Benefits of a revolutionary movement: Nepal builds shelter for gay men
Posted by redpines on June 23, 2011
Issues of sexuality and sexuality-based oppression have often been sidelined in communist revolutions, to the detriment of both. But the Nepalese Maoists have paved the way for gay, lesbian and transgender liberation. In 2007, the Nepalese Supreme Court overturned laws discriminating against same-sex acts, and earlier this year, the government decided to recognize ‘transgender’ as an official census category. Now Nepal is building an institution to address a social problem ignored in most of the world, including the US–the abuse and trafficking of gay men. NGOs and other parties are undoubtedly involved in these issues as well. But it seems doubtful that without the people’s war and the crucial support of the Maoists that such transformations would have been possible.
In a gesture that has endeared it to Nepal’s gay community, the republic’s first Maoist government in 2008, headed by Pushpa Kamal Dahal Prachanda, made budgetary allocations for them and the land for the centre was bought with the money – NRS 25-30 lakh a year.
This article originally appeared in Times of India.
Nepal to offer shelter to South Asia’s battered gays
KATHMANDU: After organising beauty pageants for gays and transgenders, followed by extravagant same sex weddings, Nepal will now move to more sombre issues, becoming the first country in South Asia to offer shelter to battered gays.
While several Nepali NGOs have been running shelters for women, who are the victims of domestic violence, and survivors of trafficking, Blue Diamond Society, Nepal’s pioneering gay rights organisation, is set to become the only NGO in South Asia to offer a shelter to lesbians, gays, bisexuals and transgenders (LGBTs) who face violence in their own countries due to their different sexual orientations.
The LGBT Centre for South Asia, the first of its kind, is coming up in Kathmandu’s Dhumbarahi area. The five-storey building will have conferencing facilities, a theatre, a clinic and a shelter for members of the community who face violence and death threats in their own countries.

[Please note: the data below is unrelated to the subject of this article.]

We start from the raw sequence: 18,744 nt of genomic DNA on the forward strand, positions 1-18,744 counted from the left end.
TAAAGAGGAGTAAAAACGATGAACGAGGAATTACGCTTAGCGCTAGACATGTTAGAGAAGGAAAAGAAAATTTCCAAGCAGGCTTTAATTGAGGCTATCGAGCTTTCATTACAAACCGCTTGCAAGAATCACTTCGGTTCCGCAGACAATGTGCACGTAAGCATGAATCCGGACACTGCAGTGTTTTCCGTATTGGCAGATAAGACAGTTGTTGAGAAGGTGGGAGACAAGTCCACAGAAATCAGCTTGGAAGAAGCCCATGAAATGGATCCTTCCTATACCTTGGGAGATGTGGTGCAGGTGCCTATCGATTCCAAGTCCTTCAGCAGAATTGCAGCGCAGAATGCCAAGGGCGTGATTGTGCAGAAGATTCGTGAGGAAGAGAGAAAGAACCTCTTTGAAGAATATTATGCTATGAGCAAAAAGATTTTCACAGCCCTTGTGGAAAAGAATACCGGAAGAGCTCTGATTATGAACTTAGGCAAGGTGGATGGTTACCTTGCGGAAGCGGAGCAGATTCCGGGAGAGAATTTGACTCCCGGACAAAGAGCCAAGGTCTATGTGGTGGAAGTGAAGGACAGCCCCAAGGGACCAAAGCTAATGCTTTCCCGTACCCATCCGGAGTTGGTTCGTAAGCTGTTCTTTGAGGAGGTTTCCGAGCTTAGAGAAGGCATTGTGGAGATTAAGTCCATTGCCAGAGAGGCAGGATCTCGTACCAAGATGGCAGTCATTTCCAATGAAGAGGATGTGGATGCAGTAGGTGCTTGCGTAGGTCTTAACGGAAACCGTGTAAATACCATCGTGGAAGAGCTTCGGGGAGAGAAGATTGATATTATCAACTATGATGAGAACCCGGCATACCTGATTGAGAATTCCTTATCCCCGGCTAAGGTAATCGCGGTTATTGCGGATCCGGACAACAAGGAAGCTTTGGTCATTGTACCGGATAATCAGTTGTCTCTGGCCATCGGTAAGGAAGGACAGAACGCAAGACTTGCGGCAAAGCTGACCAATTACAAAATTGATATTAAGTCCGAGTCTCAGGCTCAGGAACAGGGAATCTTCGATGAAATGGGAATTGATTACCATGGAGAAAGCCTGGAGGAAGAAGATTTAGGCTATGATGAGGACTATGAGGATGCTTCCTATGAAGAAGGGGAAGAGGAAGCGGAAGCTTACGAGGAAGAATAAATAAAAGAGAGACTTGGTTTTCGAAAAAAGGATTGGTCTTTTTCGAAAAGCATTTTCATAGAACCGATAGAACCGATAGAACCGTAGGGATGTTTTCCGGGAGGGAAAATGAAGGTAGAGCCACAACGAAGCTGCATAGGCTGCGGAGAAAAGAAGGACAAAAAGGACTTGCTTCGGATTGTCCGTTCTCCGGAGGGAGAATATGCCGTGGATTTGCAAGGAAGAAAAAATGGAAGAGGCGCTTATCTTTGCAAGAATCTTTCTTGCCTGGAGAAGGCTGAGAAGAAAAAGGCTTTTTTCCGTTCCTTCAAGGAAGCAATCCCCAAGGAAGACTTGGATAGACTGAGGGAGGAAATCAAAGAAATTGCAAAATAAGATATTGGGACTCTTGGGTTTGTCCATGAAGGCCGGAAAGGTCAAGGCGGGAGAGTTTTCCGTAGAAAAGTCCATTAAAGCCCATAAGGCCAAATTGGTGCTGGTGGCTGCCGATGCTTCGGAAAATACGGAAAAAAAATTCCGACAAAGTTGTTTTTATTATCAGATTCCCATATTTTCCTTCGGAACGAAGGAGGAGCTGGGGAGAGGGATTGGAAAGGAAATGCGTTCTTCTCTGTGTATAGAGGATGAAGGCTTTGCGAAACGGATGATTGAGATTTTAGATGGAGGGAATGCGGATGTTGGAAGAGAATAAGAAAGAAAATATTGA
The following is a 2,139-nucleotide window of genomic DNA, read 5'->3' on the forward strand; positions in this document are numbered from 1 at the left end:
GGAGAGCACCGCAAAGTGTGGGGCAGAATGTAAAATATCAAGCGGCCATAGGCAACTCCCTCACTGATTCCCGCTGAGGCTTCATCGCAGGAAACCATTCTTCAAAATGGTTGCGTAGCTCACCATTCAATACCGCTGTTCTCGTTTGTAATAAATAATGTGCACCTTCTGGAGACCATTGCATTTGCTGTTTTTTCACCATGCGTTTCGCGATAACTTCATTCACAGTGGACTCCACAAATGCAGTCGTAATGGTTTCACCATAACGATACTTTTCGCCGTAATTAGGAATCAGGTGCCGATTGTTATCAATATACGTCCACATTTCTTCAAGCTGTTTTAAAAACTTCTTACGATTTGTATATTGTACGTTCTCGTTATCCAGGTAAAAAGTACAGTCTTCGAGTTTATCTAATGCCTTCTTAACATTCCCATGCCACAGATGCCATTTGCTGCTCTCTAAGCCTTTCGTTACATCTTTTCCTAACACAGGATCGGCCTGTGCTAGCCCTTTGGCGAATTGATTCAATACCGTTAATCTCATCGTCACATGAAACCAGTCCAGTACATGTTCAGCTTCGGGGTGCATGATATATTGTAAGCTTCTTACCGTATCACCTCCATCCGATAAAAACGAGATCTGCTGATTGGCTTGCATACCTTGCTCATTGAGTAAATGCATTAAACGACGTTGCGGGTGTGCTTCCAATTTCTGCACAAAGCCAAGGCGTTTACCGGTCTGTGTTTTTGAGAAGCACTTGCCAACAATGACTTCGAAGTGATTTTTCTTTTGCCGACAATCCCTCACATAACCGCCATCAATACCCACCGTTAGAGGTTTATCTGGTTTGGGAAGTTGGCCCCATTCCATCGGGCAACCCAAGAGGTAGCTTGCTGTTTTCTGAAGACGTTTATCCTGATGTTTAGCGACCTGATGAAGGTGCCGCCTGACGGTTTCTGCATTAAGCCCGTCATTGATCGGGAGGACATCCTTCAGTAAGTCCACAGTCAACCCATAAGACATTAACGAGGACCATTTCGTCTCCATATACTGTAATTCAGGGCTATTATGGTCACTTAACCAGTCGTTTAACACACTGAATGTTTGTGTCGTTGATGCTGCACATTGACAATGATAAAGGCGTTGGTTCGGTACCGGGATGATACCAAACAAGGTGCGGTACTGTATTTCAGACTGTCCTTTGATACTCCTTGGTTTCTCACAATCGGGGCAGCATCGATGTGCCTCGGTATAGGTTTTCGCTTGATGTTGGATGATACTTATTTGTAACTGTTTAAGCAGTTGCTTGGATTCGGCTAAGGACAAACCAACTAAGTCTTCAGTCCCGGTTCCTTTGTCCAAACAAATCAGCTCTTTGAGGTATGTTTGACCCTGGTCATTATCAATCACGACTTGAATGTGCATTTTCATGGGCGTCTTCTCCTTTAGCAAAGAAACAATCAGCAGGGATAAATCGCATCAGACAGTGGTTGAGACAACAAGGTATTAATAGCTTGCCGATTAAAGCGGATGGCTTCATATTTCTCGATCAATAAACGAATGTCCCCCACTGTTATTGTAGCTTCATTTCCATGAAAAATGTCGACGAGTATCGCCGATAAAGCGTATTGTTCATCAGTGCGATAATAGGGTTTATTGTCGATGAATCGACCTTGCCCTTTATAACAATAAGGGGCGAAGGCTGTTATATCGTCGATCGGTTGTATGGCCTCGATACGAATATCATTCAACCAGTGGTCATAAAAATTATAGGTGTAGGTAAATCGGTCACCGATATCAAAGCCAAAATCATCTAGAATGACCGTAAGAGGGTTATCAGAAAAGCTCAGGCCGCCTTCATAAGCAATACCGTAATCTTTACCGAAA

“In countries like Bangladesh, Pakistan and Afghanistan non-conformity is taboo and members of the community face violence and even the possibility of death,” says Sunil Babu Pant, the founder of Blue Diamond Society and Nepal’s only openly gay MP. “We had a pair of teenaged girls from Kolkata run away from home and come to us for help. One was from the Hindu community and one Muslim and there was additional parental anger. The shelter is meant for persecuted people like them.”
In a gesture that has endeared it to Nepal’s gay community, the republic’s first Maoist government in 2008, headed by Pushpa Kamal Dahal Prachanda, made budgetary allocations for them and the land for the centre was bought with the money – NRS 25-30 lakh a year. Further assistance came from the Danish and Norwegian governments. Norway donated $150,000 for the construction of two buildings after Blue Diamond Society, then working from rented offices in Kathmandu, faced regular trouble with landlords, who threw them out under pressure from neighbours.
The last eviction caused deep distress especially as Blue Diamond Society was then also running a hospice for gays with HIV/AIDS. Pant described how the sick patients had to be moved on stretcher. Currently, there are 20-30 people at any given time in the hospice, with some of them being at the terminal stage and disowned by their families.
Pant says the centre should be up and running in the next 15 months – provided they manage to raise the rest of the money needed. Currently, Blue Diamond Society is seeking to raise $150-170,000 to complete the project.